Google Analytics

Friday, November 4, 2011

The Truth About Corporate Taxes

The Republicans in Congress have been screaming that the 35% corporate income tax is stifling job creation and that it is essential to cut that rate for the economy to grow.  But that is just more crap from Washington and it falls in the category of out right lies.  Here is the truth from today's Los Angeles Times.

And then remember that U.S. corporations currently have more CASH on hand than at any time in recorded history.  If there were the tiniest amount of truth in the argument that companies have to have more profits in order to create jobs, then the foolishness of the Republican argument is once again exposed.

Why can no one in Washington tell the truth about anything??

Dozens of big U.S. firms pay no income taxes, study finds

A report by two left-leaning advocacy and research groups concludes that a majority of companies surveyed paid only about half of the 35% corporate income tax rate over the last three years.

By Tiffany Hsu, Los Angeles Times
November 4, 2011

Many of the nation's most profitable companies are paying far less than the government's 35% corporate income tax rate, with dozens paying no taxes at all, according to a controversial new report.
Left-leaning advocacy and research groups Citizens for Tax Justice and the Institute on Taxation and Economic Policy examined 280 companies and concluded that they paid an average rate of 18.5% from 2008 through 2010 — about half the official rate.
Several firms mentioned in the report lashed out at the findings.
General Electric Co., which according to the study averaged a negative 45.3% tax rate over three years due in part to nearly $8.4 billion in tax subsidies, accused the report of being "inaccurate and distorted" and said that it expected to pay 30% in overall tax this year.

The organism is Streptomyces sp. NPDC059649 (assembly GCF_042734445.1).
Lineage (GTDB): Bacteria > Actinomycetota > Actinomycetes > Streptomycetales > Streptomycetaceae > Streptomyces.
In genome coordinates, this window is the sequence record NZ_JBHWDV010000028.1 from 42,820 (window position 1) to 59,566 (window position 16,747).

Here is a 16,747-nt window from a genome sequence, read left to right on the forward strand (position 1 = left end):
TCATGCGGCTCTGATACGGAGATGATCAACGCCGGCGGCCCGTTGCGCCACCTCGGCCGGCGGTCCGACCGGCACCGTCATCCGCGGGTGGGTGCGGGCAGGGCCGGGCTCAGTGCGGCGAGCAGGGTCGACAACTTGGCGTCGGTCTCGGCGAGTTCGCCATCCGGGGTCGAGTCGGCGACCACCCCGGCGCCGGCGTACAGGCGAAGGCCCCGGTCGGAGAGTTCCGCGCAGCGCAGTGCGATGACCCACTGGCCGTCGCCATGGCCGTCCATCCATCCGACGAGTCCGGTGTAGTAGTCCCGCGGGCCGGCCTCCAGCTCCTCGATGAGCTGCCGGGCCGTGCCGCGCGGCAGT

Verizon Wireless said the study, which called out the company for landing $12 billion in tax breaks, was "union-orchestrated" as well as "deceptive and politically motivated." The broadband giant said that it paid $1.8 billion in taxes over the three-year period.
The study was culled from Fortune 500 firms that had been profitable for each of the last three years. Report authors said their findings were not meant to be "anti-business."
They concluded that only a quarter of the companies it surveyed forked over close to 35% of their U.S. profits, while another quarter of the 280 firms paid less than 10%.
The report also found that 78 companies paid nothing — or had a negative tax rate — for at least one year because of nearly $223 billion in tax breaks, 17% of which went to the financial services industry. Thirty companies went tax-free for all three years, researchers found.
Wells Fargo alone received nearly $18 billion in tax breaks during the period, researchers found.
The bank said in a statement that the period noted in the study was "unusual" because of the company's significant losses and acquisition of the Wachovia financial services company, which reduced taxable income.
Wells Fargo added that it "fulfills all tax obligations" and expects to pay heavy income taxes this year, saying that the report "takes data out of context to advance an agenda."
In addition to federal income taxes, corporations are also on the hook for state and local income taxes as well as sales, property and payroll taxes, said Will McBride, an economist with the nonpartisan Tax Foundation research group.
For all but three years from 1994 through 2008, corporations paid out more in taxes than they pulled in through after-tax profits, he said in a statement.

No comments: